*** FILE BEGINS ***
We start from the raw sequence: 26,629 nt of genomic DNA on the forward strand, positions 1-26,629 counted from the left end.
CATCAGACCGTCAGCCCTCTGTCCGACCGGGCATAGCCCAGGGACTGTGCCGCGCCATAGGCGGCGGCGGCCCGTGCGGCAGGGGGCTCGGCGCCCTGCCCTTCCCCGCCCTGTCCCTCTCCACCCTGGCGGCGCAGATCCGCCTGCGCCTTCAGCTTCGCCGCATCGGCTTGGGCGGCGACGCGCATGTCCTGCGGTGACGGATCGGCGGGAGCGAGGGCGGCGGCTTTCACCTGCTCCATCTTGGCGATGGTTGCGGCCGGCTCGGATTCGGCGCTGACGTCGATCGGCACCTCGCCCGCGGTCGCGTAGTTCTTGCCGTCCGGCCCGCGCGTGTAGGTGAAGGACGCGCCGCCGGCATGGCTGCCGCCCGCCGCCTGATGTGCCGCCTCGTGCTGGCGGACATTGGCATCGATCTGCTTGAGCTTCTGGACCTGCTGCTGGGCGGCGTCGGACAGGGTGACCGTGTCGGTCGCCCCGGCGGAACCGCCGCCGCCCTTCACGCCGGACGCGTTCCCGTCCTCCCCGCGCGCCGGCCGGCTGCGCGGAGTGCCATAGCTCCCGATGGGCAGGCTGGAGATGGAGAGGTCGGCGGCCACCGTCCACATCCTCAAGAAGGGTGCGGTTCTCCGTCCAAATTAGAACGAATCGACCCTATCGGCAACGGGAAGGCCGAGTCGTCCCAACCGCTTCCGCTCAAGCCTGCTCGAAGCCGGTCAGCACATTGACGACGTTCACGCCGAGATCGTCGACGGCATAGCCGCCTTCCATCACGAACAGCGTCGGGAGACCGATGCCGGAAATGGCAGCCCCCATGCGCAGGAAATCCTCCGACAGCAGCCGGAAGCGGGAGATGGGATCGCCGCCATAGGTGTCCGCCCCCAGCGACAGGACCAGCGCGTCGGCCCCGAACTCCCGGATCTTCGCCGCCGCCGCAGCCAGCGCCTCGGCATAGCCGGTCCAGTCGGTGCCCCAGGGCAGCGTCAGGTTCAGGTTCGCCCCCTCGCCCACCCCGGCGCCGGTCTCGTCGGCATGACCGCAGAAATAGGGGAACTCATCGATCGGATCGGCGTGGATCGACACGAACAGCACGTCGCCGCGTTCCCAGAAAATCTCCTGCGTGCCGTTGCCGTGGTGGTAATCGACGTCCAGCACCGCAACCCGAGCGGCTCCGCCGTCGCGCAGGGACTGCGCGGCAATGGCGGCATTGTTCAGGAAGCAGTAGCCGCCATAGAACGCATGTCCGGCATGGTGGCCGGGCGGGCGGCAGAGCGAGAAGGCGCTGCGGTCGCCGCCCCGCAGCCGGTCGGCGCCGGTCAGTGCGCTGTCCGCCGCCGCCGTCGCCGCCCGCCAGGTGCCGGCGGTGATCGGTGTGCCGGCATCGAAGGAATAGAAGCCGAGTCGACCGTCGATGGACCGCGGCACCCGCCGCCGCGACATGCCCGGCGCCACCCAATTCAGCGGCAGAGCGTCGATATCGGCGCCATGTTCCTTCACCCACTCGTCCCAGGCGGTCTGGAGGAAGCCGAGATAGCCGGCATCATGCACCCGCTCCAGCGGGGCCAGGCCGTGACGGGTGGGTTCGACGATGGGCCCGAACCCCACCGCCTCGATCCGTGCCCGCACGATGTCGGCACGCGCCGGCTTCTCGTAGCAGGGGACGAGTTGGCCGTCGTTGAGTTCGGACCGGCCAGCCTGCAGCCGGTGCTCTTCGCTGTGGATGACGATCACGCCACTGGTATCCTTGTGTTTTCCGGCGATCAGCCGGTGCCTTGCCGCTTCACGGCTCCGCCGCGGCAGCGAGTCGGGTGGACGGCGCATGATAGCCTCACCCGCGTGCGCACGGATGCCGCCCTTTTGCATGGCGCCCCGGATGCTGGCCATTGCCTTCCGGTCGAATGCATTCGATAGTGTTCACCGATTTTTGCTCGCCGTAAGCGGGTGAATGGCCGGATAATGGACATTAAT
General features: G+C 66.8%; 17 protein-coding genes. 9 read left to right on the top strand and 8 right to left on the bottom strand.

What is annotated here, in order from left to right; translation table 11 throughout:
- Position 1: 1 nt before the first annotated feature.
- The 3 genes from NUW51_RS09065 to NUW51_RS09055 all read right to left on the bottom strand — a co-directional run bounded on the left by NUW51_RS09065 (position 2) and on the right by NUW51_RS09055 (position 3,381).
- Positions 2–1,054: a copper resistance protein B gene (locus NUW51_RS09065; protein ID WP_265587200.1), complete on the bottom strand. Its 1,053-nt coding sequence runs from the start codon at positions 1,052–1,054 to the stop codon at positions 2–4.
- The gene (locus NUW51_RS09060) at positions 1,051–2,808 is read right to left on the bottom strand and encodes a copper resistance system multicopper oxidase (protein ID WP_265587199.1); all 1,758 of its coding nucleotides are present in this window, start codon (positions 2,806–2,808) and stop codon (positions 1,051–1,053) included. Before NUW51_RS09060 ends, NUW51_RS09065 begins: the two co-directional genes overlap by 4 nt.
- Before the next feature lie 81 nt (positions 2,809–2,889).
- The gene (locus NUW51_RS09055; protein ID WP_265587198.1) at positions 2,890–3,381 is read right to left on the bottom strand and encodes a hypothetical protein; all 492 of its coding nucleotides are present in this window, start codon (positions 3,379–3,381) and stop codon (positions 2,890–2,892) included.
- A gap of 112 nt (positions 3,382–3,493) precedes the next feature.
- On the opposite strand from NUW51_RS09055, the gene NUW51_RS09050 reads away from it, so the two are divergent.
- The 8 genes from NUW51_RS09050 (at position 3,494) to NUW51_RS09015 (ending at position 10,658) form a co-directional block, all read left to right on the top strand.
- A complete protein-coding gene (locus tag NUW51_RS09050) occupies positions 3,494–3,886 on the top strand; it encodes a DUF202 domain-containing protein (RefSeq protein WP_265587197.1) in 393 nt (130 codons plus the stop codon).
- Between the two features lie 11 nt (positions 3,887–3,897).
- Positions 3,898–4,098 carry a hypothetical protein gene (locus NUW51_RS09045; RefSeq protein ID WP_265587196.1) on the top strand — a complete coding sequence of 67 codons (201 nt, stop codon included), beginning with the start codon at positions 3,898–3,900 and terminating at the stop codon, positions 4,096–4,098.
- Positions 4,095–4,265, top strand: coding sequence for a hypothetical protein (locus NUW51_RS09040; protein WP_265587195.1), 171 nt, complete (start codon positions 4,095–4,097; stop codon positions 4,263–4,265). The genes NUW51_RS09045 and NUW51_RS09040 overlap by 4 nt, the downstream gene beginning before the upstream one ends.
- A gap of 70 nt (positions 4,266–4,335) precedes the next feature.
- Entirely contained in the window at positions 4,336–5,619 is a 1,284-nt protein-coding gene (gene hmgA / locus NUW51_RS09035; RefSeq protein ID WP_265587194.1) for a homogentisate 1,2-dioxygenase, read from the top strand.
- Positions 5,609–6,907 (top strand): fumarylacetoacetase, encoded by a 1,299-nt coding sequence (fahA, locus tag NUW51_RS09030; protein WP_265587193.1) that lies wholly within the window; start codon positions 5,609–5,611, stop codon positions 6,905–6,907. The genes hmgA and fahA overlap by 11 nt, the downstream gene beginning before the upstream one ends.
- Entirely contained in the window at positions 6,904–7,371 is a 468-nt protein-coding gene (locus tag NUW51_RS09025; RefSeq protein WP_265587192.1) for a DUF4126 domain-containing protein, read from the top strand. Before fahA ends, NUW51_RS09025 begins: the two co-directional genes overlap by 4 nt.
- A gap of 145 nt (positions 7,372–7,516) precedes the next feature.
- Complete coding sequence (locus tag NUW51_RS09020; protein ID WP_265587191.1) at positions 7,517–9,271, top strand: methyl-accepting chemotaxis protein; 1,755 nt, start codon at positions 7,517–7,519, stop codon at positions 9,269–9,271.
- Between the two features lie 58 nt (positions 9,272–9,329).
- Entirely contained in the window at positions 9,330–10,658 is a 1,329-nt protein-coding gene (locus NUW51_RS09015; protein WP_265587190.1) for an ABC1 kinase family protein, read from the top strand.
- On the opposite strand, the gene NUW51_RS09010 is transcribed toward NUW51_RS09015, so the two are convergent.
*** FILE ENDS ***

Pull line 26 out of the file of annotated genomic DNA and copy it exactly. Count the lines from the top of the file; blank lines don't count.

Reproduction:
- On the opposite strand, the gene NUW51_RS09010 is transcribed toward NUW51_RS09015, so the two are convergent.